Over the past century and a half since the invention of the first helicopter, aviation has undergone tremendous growth. Helicopters have continuously evolved and seen new features added throughout this age. The early versions had trouble transporting more than a few people, but the current descendants can lift and transfer tens of tonnes.
The Mil Design Bureau’s V-12 heavy helicopter from 1967 is the best in the category. The helicopter, a groundbreaking technology, broke roughly eight aviation records. They are doubtful to be surpassed soon. The V-12 weighed 105 tonnes, cruised at 260 km/h, and could carry 44.2 tonnes of cargo to an altitude of almost 2 kilometres.
The Soviet Union’s Ministry of Defence ordered the development of this helicopter so that missiles could be transported more easily. The aircraft featured a swept wing shape with two D-25 VF gas turbine engines and a classic aeroplane body spanning 37 metres in length. Each motor could produce 6500 horsepower. The rotor was 35 metres in diameter.
Debuting in June of 1967, the helicopter made an impression at the Le Bourget Air Show. The original designation for the aircraft was Mi-12; nevertheless, it was of little use to the Russian military, and it had found no application in the civilian sector at the time.
Thus, despite its many useful features, the Mi-12 was never mass-produced. The project had to be scrapped since it was too costly to continue. Only two helicopters were built, and they both ended up in museums.
Mil Design Bureau initiated work to enhance the ubiquitous Mi-6 model. The Mi-26, a newly developed helicopter, took its maiden flight in December 1977. Like its predecessor, this aircraft immediately set world records, garnering 14 titles. Interestingly, the model still retains the record for lifting a 25-ton load to a height of over 4.5 kilometres and taking off with a maximum takeoff weight of 56,768 kilograms at an altitude of 2 kilometres. It is the second-largest and heaviest helicopter ever built after the experimental Mil V-12.
In 1980, serial production of the Mi-26 commenced at the Rostov-on-Don plant. It was outfitted with two gas turbine engines that produced a combined 22,800 horsepower. The external cargo suspension was designed to carry up to 15 tonnes of cargo at 295 kilometres per hour. This configuration allows the helicopter to navigate over 600 kilometres.
These impressive specifications attracted immediate interest from consumers in the USSR and abroad. The Mi-26 continues to serve as a military transport aircraft today. Several Mi-26 helicopters are in use in certain post-Soviet nations. There have been over 320 helicopters produced, and production has not ceased. Some older helicopters in Russia have been upgraded to match the current Mi-26T iteration.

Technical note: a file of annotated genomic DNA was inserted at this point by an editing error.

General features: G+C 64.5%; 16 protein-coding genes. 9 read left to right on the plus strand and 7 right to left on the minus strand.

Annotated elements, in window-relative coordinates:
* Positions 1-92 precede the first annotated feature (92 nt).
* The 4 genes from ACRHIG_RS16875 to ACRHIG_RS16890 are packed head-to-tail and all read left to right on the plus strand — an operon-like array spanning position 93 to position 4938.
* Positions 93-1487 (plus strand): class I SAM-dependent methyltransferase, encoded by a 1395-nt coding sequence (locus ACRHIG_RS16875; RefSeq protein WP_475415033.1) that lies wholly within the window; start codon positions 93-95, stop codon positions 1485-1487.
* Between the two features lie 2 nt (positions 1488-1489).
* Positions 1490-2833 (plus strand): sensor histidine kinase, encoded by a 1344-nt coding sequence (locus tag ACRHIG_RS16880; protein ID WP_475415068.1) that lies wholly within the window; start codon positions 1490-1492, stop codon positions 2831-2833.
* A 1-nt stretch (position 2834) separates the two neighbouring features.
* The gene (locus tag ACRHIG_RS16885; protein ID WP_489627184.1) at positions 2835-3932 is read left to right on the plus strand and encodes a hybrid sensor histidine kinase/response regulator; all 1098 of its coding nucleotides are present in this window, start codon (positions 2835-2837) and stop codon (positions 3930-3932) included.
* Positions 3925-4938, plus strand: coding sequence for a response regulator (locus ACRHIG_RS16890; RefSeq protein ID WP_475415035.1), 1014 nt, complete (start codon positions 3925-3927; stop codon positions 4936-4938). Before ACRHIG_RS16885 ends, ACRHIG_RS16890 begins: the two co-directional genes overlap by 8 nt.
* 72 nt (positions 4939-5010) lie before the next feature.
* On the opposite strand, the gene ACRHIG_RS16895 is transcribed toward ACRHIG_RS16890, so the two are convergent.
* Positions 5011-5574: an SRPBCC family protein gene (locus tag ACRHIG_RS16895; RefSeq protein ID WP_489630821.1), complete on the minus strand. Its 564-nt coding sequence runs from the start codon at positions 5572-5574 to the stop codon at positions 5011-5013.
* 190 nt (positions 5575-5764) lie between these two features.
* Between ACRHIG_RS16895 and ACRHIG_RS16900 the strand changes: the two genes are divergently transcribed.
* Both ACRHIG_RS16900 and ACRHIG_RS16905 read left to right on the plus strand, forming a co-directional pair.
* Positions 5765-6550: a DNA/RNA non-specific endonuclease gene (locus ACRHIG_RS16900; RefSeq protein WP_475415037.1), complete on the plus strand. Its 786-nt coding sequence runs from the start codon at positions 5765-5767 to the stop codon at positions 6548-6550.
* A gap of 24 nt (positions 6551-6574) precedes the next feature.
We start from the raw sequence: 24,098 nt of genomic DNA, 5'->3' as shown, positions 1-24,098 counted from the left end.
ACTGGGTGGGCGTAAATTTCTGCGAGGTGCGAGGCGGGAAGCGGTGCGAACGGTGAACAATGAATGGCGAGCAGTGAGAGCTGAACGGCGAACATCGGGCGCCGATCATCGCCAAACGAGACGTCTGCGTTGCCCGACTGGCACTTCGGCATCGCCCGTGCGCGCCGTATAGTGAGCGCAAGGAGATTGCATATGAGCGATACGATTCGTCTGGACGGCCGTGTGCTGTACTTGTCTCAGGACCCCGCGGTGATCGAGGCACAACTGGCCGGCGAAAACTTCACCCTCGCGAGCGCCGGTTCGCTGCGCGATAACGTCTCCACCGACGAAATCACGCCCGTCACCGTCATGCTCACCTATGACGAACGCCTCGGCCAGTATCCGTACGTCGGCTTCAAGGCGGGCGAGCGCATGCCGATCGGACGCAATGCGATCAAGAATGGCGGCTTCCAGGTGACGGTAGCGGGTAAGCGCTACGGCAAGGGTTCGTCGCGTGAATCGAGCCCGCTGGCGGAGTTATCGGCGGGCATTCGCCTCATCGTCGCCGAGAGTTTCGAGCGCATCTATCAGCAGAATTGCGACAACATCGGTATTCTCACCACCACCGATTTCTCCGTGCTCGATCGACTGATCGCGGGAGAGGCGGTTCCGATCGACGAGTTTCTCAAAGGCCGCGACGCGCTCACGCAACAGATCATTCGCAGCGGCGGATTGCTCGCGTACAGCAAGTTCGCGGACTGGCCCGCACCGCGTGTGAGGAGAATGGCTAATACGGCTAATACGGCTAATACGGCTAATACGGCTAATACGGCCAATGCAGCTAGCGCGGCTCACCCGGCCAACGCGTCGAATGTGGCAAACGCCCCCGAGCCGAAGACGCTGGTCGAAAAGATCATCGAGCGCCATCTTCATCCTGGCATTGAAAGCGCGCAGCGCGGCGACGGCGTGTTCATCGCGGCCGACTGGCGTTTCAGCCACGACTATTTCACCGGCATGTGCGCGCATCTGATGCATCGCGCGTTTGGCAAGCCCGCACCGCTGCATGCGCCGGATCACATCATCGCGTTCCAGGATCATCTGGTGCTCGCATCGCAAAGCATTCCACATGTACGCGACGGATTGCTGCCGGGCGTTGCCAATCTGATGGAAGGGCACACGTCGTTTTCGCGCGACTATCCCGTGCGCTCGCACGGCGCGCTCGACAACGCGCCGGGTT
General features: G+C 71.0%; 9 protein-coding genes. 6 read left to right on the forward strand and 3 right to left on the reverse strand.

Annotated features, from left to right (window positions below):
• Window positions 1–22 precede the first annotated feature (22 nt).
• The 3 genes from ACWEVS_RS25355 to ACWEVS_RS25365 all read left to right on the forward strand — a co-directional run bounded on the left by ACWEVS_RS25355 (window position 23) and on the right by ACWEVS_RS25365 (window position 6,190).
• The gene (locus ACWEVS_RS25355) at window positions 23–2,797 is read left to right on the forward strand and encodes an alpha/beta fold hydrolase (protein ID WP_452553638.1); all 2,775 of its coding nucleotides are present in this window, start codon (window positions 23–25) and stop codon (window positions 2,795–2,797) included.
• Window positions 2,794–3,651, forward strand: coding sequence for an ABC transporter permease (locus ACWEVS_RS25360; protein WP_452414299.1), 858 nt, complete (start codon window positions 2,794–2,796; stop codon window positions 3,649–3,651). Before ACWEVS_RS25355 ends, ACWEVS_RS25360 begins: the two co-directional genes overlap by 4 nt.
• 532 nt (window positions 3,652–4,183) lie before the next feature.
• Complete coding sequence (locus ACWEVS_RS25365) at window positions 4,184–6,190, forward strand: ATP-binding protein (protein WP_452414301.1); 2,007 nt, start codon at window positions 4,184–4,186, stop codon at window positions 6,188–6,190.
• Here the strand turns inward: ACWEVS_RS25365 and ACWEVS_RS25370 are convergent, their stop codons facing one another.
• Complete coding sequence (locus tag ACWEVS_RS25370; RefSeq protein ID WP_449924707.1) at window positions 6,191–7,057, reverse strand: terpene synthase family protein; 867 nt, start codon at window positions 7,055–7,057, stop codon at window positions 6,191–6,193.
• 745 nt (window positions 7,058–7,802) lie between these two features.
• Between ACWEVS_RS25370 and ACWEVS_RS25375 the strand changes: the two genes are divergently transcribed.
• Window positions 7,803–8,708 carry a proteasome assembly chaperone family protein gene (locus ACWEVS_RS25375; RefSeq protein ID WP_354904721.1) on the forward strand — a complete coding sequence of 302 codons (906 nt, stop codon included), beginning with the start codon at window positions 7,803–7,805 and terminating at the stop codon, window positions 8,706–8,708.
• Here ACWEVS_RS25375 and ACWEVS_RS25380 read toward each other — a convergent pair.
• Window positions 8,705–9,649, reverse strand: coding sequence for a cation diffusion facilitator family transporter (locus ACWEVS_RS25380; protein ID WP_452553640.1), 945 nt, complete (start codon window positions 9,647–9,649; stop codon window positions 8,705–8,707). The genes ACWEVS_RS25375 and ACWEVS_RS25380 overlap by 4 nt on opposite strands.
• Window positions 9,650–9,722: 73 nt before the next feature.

Sikorsky CH-53E Super Stallion
The United States aviation industry did not place as much emphasis on the production of super-heavy lift aircraft as the Soviet Union. Only the heavy Sikorsky CH-53E Super Stallion, weighing over 33 tonnes and capable of carrying 16.5 tonnes of payload on its external suspension, met this criterion.
1971 marked the beginning of helicopter development for the United States Marine Corps. The military required a robust aircraft with superior transport capability and a larger fuselage volume.
In addition, it had to surpass the existing Sea Stallion series in service. The Sikorsky CH-53E Super Stallion incorporated approximately fifty per cent of the Sea Stallion’s components but was equipped with a third engine, redesigned rotor blades, and a probe for in-flight refuelling. In addition, the helicopter featured numerous composite and lightweight alloy components.
The helicopter’s first flight occurred in 1974, but the prototype crashed, postponing subsequent flights by a year. The model went into production in 1980, but it was not put into service for some time. The Sikorsky CH-53E Super Stallion continues to be the heaviest helicopter the United States has ever produced.
The Mi-6, designed by the Mil Design Bureau and introduced in 1954, proudly occupies the number four slot as the world’s first heavyweight helicopter to set a world record for weight. The helicopter first took to the air in June of 1957, and by August of that year, it had lifted a 12-ton load to an altitude of 2,432 feet, setting a new world record for payload capacity.